Today, Palm cofounder Jeff Hawkins unveiled the company's latest project at the D5 conference in Carlsbad, Calif.: the <a href="http://reviews.cnet.com/smartphones/palm-foleo/4505-6452_7-32463348.html">Palm Foleo</a>. A companion product for <a href="http://reviews.cnet.com/4566-6452_7-0.html">smart phones</a>, the Linux-based Foleo looks like an <a href="http://reviews.cnet.com/4323-6527_7-6509056.html">ultraportable laptop</a> and is designed to let you more easily view and edit e-mail and office documents, among other things. Find out more about the device and get a closer look at the Foleo here.
The Palm Foleo turns on and off instantly and features one-touch access to e-mail. The Linux-based device also has Word, Excel, and PowerPoint editors, a PDF reader, an Opera Web browser, and integrated Wi-Fi for connectivity.
Calling smart phones the "most prevalent personal computers on the planet," Hawkins said the Foleo was for those times when you need a large screen and full-size keyboard, especially as smart phones get smaller.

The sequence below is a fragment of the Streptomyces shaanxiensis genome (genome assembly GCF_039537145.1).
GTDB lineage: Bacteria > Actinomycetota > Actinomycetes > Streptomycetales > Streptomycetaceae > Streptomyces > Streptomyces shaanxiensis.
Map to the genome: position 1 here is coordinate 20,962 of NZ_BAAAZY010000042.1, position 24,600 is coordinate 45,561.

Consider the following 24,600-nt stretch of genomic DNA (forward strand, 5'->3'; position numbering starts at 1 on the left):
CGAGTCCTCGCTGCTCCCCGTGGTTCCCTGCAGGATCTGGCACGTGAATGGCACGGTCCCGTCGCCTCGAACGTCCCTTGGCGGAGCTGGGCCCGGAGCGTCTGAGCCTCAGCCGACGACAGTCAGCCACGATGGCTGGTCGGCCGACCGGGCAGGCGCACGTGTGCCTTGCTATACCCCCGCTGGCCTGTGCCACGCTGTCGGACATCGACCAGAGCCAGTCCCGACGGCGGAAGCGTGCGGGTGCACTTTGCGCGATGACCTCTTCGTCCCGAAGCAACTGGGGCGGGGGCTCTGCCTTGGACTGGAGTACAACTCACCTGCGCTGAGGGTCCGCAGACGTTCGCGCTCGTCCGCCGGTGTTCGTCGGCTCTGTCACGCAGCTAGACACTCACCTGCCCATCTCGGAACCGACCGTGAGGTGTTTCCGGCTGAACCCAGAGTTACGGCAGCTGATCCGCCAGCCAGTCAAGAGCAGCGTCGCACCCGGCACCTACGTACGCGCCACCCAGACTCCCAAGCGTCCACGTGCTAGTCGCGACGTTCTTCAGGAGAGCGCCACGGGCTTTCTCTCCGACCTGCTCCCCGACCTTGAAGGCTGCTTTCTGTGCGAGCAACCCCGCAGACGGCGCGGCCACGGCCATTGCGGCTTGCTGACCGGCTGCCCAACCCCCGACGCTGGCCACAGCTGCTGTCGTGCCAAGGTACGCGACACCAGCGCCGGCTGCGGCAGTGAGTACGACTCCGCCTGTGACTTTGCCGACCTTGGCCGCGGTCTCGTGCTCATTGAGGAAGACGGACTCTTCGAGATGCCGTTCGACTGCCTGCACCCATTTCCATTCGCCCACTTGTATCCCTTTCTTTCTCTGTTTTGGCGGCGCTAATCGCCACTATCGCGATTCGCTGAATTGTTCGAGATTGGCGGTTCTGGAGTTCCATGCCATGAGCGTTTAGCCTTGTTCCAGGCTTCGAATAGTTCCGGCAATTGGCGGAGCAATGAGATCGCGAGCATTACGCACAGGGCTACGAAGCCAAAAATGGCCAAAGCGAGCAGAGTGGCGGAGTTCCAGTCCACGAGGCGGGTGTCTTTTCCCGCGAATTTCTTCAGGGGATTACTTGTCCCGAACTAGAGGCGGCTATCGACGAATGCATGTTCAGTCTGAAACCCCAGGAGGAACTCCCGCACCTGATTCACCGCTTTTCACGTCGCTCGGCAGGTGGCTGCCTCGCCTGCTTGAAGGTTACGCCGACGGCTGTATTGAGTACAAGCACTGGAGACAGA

Naturally, the Foleo will work with Palm's Treo smart phones (Palm and Windows models) but the company believes and hopes it will also play nicely with all devices in the future, including Windows Mobile, Symbian, BlackBerry, and Apple.
Judging by its looks, you'd think the Palm Foleo was just an ultraportable laptop or UMPC. However, Palm stressed that the Foleo's primary function is to be a mobile phone companion. It synchronizes with your smart phone via Bluetooth, and then you can use the Foleo's 10-inch screen and full keyboard to work on documents, e-mail, and surf the Web.
The Palm Foleo is supposed to be for productivity-minded business users who want that all-in-one solution for e-mail, office documents, and Web browsing, but we wonder if people will actually want to carry another device with them. The Foleo will start shipping this summer for $499, with an introductory $100 rebate.